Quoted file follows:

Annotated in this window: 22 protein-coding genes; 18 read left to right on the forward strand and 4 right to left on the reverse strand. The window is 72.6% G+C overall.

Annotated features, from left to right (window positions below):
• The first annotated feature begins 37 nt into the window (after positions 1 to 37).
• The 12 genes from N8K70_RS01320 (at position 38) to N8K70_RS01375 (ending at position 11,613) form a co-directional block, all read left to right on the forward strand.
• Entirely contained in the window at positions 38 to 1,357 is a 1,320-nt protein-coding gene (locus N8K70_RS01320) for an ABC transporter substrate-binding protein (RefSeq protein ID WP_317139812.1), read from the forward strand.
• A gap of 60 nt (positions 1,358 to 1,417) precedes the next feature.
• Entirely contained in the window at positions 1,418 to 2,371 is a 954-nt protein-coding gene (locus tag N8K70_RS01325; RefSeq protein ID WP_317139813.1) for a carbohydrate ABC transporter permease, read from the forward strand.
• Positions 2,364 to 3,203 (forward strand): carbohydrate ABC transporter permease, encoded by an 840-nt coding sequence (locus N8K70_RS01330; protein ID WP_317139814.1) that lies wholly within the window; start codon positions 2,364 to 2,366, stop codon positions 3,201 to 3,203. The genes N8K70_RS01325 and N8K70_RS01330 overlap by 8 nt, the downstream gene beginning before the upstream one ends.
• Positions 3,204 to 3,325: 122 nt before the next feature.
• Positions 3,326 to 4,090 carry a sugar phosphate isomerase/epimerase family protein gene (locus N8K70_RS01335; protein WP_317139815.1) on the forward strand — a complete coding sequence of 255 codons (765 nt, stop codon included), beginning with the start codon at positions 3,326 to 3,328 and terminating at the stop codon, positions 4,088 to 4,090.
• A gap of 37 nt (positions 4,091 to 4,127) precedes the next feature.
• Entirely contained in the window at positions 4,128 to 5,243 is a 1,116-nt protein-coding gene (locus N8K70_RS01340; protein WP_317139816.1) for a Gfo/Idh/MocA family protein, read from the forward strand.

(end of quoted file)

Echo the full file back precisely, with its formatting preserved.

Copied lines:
Annotated in this window: 22 protein-coding genes; 18 read left to right on the forward strand and 4 right to left on the reverse strand. The window is 72.6% G+C overall.

Annotated features, from left to right (window positions below):
• The first annotated feature begins 37 nt into the window (after positions 1 to 37).
• The 12 genes from N8K70_RS01320 (at position 38) to N8K70_RS01375 (ending at position 11,613) form a co-directional block, all read left to right on the forward strand.
• Entirely contained in the window at positions 38 to 1,357 is a 1,320-nt protein-coding gene (locus N8K70_RS01320) for an ABC transporter substrate-binding protein (RefSeq protein ID WP_317139812.1), read from the forward strand.
• A gap of 60 nt (positions 1,358 to 1,417) precedes the next feature.
• Entirely contained in the window at positions 1,418 to 2,371 is a 954-nt protein-coding gene (locus tag N8K70_RS01325; RefSeq protein ID WP_317139813.1) for a carbohydrate ABC transporter permease, read from the forward strand.
• Positions 2,364 to 3,203 (forward strand): carbohydrate ABC transporter permease, encoded by an 840-nt coding sequence (locus N8K70_RS01330; protein ID WP_317139814.1) that lies wholly within the window; start codon positions 2,364 to 2,366, stop codon positions 3,201 to 3,203. The genes N8K70_RS01325 and N8K70_RS01330 overlap by 8 nt, the downstream gene beginning before the upstream one ends.
• Positions 3,204 to 3,325: 122 nt before the next feature.
• Positions 3,326 to 4,090 carry a sugar phosphate isomerase/epimerase family protein gene (locus N8K70_RS01335; protein WP_317139815.1) on the forward strand — a complete coding sequence of 255 codons (765 nt, stop codon included), beginning with the start codon at positions 3,326 to 3,328 and terminating at the stop codon, positions 4,088 to 4,090.
• A gap of 37 nt (positions 4,091 to 4,127) precedes the next feature.
• Entirely contained in the window at positions 4,128 to 5,243 is a 1,116-nt protein-coding gene (locus N8K70_RS01340; protein WP_317139816.1) for a Gfo/Idh/MocA family protein, read from the forward strand.